Whole Foods Management
There is currently no evidence to indicate a positive change from the perspectives of shoppers or the grocery ecosystem. There are only indications to show that a hands off approach to Whole Foods management was adopted by Amazon as they continue with the implementation of operational initiatives even before acquisition takes place.
Major grocery retailers are already announcing their significant investments into technology. This is with the aim of combating Amazon’s scour for food to their territory. The likes of Kroger have already started to court smaller, regional product brands threatened by Whole Foods abandonment. This may be a good development for nonindustrial food manufacturers, when and if it materializes.
Analysis you would find are only focused on the impact of the Whole Foods changes on publicly traded companies. There are only few write ups about how the food brokers, independent groceries, demo agencies, small batch product manufacturers and merchandisers are affected by the changes. In fact, there are only evidence to show that there is lower foot traffic as well brand promotional activities on the store floors of the aforementioned. However, many grocers we spoke to are in denial that a small grocery eco-system will be materially affected. And that is a mistake.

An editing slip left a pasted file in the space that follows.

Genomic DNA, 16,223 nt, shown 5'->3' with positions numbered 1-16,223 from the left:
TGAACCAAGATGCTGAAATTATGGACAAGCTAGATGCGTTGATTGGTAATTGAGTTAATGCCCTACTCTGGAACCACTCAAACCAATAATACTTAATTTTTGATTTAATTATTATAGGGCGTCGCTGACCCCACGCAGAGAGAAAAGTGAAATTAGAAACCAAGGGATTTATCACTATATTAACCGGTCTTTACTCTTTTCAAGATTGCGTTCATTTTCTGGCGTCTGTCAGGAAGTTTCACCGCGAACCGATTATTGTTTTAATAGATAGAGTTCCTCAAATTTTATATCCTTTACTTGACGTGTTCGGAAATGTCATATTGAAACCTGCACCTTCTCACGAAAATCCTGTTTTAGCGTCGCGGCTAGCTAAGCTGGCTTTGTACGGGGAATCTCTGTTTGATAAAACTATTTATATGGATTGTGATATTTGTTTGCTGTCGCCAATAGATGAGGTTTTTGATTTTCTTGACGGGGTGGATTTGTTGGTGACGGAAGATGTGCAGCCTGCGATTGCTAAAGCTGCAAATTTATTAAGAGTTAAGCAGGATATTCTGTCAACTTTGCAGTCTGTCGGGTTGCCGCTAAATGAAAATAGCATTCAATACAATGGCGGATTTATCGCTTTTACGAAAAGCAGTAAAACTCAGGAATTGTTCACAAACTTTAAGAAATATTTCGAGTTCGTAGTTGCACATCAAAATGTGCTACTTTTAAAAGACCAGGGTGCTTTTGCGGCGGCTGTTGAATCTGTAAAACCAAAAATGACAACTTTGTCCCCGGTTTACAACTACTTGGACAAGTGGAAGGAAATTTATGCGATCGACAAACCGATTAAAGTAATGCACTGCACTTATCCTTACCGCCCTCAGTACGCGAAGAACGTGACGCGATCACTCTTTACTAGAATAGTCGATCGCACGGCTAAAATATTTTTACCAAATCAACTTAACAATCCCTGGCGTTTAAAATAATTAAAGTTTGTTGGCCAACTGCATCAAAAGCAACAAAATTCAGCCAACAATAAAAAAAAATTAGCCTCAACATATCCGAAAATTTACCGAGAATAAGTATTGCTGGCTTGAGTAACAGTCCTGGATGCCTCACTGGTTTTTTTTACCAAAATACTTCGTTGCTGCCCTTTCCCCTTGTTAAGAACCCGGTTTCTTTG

Thanks to Jeff Bezos's relentless focus on the quality of customer experience, i.e. long term sustainability of Amazon business, everyone assumes that the acquisition will produce some magical result and force a major change in how we buy our food. So far this "earthquake" is yet to produce a tsunami of change. Amazon does not always succeed, but it succeeds most of the time. Change now. Before you have to.
The small and independent grocers can obviously not compete with bigger technological investments, rather they can mobilize partners within their ecosystem to provide a better and more personal experience to their shoppers. This should be their prime focus because Whole Foods sidelines their trade partners who helped them to become successful, independent grocers could use this opportunity to forge closer alliances to provide more engaging shopping experience in their stores.